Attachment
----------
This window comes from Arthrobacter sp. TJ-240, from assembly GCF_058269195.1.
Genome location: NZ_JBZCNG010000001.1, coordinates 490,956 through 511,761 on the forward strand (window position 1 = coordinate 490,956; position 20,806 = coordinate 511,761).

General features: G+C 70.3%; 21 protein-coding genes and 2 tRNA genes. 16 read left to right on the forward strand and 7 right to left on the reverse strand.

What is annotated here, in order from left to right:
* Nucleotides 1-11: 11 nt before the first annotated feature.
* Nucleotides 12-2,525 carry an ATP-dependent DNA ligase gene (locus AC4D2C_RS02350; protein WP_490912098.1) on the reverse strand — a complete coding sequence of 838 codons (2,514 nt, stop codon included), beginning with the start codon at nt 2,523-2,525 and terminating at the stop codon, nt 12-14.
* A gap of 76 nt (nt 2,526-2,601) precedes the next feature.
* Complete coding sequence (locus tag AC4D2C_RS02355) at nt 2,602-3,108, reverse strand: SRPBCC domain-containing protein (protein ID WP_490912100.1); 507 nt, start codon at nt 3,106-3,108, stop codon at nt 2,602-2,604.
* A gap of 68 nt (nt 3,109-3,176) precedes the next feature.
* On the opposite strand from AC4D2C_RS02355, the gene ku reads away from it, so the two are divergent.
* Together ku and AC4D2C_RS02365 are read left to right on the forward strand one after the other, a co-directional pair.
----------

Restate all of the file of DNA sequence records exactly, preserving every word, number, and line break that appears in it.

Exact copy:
This window comes from Arthrobacter sp. TJ-240, from assembly GCF_058269195.1.
Genome location: NZ_JBZCNG010000001.1, coordinates 490,956 through 511,761 on the forward strand (window position 1 = coordinate 490,956; position 20,806 = coordinate 511,761).

General features: G+C 70.3%; 21 protein-coding genes and 2 tRNA genes. 16 read left to right on the forward strand and 7 right to left on the reverse strand.

What is annotated here, in order from left to right:
* Nucleotides 1-11: 11 nt before the first annotated feature.
* Nucleotides 12-2,525 carry an ATP-dependent DNA ligase gene (locus AC4D2C_RS02350; protein WP_490912098.1) on the reverse strand — a complete coding sequence of 838 codons (2,514 nt, stop codon included), beginning with the start codon at nt 2,523-2,525 and terminating at the stop codon, nt 12-14.
* A gap of 76 nt (nt 2,526-2,601) precedes the next feature.
* Complete coding sequence (locus tag AC4D2C_RS02355) at nt 2,602-3,108, reverse strand: SRPBCC domain-containing protein (protein ID WP_490912100.1); 507 nt, start codon at nt 3,106-3,108, stop codon at nt 2,602-2,604.
* A gap of 68 nt (nt 3,109-3,176) precedes the next feature.
* On the opposite strand from AC4D2C_RS02355, the gene ku reads away from it, so the two are divergent.
* Together ku and AC4D2C_RS02365 are read left to right on the forward strand one after the other, a co-directional pair.